LeVar Burton


Topics

Actor, Entrepreneurism


Full Bio


Two years into college, LeVar Burton was chosen for the lead role in the TV miniseries Roots, which launched his career. In 1983, he became the host of PBS's Reading Rainbow, a show aimed at teaching young children to read. The series won five Emmys in its more than 20 years on the air. Burton became a household name for science fiction fans in 1987 as a co-star on Star Trek: The Next Generation.

Actor Levardis Robert Martyn Burton, Jr. was born on February 16, 1957, in Landstuhl, West Germany. Burton's father, Levardis, Sr. worked as a photographer for the U.S. Army and his mother, Erma, was an English teacher. Burton's parents divorced when he was 3, and he and his two siblings relocated to Sacramento, California, with their mother.

As a teacher, Erma instilled in her children the importance of a good education and a love of reading. Also a practicing Catholic, LeVar's mother sent him and his sisters to parochial school in order to provide them with religious instruction.

Strongly influenced by his religious background, Burton entered the Catholic seminary at the age of 13 with the intention of becoming a priest. But after reading the works of philosphers such as Nietzsche and Kierkegaard, Burton had his doubts about the dogma. He left the seminary at the age of 17 and headed to the University of California on a drama scholarship instead.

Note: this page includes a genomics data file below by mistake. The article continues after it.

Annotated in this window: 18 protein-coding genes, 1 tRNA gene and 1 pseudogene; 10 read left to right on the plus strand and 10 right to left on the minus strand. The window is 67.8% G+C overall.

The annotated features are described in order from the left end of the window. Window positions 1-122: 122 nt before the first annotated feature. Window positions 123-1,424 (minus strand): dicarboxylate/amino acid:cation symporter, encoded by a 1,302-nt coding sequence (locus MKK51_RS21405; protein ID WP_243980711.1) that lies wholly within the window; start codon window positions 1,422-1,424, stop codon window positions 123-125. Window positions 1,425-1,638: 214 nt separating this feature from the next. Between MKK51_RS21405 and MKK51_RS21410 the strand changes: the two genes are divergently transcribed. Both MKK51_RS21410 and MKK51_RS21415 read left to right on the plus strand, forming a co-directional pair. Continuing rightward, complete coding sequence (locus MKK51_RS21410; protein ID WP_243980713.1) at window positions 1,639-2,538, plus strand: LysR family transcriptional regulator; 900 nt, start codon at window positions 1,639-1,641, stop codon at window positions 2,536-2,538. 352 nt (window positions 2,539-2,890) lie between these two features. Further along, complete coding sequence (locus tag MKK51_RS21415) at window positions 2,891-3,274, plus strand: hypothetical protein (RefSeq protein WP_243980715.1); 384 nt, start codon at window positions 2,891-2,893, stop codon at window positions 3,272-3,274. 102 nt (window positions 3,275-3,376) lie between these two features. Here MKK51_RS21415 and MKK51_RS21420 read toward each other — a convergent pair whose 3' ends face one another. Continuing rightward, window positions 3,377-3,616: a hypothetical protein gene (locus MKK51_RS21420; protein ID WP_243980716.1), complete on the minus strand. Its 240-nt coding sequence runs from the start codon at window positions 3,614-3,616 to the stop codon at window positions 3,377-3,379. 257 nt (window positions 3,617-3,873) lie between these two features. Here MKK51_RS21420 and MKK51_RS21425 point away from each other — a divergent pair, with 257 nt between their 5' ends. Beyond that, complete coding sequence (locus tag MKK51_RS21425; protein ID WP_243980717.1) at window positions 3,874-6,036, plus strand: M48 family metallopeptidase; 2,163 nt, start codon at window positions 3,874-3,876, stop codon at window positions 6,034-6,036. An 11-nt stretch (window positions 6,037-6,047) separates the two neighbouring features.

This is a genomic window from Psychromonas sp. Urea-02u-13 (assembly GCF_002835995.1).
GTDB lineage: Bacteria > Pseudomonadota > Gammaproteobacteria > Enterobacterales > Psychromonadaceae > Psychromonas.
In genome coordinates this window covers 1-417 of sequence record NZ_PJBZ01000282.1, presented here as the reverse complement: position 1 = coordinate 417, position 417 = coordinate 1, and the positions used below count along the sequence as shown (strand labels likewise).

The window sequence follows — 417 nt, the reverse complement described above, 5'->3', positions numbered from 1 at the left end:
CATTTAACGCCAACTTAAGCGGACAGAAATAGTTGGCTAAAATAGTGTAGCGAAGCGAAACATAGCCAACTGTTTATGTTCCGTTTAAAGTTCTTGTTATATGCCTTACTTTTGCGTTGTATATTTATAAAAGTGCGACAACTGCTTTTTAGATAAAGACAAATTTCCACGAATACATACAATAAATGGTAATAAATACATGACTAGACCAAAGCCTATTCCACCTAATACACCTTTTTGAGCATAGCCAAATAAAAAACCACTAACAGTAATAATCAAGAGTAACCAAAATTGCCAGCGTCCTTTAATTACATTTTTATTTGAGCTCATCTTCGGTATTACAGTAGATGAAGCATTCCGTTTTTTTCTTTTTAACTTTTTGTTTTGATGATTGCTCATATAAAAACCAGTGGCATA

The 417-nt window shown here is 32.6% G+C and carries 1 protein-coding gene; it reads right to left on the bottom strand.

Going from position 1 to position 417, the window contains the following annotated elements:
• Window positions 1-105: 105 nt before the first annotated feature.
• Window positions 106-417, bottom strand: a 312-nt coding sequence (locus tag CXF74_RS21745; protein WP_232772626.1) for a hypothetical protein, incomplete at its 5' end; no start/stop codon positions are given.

Two years into his education at the University of California, Burton auditioned for a role in writer Alex Haley's television show, Roots, which told the story of seven generations of Haley's family. Burton's life was forever changed when he was chosen for the lead role as slave Kunta Kinte. When Roots hit the TV airwaves in 1977, it broke all viewing records, and Burton became a poster boy for the discussion of race relations.

In addition to his performance in Roots, Burton appeared in several TV movies, including the Emmy-nominated Dummy (1979) and Guyana Tragedy: The Story of Jim Jones (1980). But his big reinvention as an actor would come in 1983, when he became the host of the Public Broadcasting System's Reading Rainbow, a show aimed at teaching young children to read.

The series won five Emmys in its more than 20 years on the air, and Burton—who eventually became a contributing producer to the show in 1987—earned high marks from critics for his warm delivery. In 2005, he earned an N.A.A.C.P. award for his contributions to the show.

Already a household name to thousands of grade-school children, Burton became a household name for science fiction fans in 1987 as a co-star on Gene Roddenberry's Star Trek: The Next Generation, playing the blind chief engineer, Lieutenant Commander Geordi LeForge. In 1993, he got his chance to direct an episode of the show, in which he cast Dr. Mae C. Jemison, the first real-life African-American female astronaut, as a guest star.

Since the cancellation of Star Trek in 1994, Burton has been directing film and television projects.

Burton currently lives in Sherman Oaks, California, with his wife, make-up artist Stephanie Cozart Burton, and his two children.

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